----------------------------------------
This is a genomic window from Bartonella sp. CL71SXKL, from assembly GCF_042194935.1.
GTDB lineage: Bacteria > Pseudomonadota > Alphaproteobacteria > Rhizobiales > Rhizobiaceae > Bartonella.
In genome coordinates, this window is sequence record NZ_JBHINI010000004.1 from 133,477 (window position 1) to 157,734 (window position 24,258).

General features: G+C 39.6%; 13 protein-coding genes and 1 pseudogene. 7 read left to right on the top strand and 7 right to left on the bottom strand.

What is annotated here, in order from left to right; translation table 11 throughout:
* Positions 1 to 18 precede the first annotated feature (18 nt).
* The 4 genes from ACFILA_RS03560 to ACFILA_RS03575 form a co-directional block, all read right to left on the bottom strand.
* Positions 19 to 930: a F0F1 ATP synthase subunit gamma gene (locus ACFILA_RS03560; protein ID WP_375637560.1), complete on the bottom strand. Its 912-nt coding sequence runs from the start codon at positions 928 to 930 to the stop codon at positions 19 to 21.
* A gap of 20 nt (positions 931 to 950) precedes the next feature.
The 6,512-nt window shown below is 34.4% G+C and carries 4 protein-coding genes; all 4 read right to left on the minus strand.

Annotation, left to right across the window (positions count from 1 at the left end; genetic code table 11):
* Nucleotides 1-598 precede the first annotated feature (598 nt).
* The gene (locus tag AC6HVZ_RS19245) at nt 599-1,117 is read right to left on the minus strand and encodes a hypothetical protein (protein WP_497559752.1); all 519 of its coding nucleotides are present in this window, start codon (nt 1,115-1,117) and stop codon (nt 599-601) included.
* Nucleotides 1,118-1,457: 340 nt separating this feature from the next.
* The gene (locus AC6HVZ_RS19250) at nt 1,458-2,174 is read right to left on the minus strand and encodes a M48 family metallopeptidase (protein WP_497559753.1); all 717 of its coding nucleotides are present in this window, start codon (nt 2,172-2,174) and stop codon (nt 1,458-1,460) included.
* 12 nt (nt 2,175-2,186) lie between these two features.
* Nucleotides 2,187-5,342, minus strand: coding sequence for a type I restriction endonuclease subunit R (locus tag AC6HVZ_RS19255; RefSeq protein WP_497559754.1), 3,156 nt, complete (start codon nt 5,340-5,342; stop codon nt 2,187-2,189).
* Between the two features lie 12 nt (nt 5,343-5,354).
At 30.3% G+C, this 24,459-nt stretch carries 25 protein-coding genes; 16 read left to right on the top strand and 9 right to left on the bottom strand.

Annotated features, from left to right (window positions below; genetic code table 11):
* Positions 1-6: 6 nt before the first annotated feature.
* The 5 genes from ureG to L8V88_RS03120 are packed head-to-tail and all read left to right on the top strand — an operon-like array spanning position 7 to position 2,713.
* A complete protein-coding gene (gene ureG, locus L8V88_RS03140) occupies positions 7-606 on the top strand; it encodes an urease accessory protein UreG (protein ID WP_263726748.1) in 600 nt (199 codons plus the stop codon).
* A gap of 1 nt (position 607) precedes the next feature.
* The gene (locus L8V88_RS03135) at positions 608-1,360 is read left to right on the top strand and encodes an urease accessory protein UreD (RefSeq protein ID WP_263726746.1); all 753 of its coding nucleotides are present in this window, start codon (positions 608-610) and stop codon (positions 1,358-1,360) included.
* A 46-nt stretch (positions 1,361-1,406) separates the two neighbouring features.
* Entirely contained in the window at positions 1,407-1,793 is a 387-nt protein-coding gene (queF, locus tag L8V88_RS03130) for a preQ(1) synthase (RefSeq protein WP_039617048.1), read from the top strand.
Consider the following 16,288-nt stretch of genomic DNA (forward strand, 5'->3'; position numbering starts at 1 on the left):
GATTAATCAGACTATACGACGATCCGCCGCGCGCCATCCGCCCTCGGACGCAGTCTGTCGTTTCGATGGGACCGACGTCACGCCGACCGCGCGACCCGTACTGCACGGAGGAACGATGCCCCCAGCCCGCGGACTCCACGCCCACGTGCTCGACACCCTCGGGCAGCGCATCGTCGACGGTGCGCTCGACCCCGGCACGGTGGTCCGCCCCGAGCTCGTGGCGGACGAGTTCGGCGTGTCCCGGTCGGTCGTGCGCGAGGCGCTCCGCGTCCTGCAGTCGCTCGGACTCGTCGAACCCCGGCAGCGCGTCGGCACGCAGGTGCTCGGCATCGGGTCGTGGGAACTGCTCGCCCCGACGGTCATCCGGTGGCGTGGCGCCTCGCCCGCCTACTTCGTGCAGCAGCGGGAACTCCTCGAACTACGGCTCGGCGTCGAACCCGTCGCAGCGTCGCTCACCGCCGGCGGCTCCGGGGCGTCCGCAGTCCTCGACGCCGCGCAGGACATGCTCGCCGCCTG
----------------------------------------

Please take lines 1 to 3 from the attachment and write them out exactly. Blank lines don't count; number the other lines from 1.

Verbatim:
This is a genomic window from Bartonella sp. CL71SXKL, from assembly GCF_042194935.1.
GTDB lineage: Bacteria > Pseudomonadota > Alphaproteobacteria > Rhizobiales > Rhizobiaceae > Bartonella.
In genome coordinates, this window is sequence record NZ_JBHINI010000004.1 from 133,477 (window position 1) to 157,734 (window position 24,258).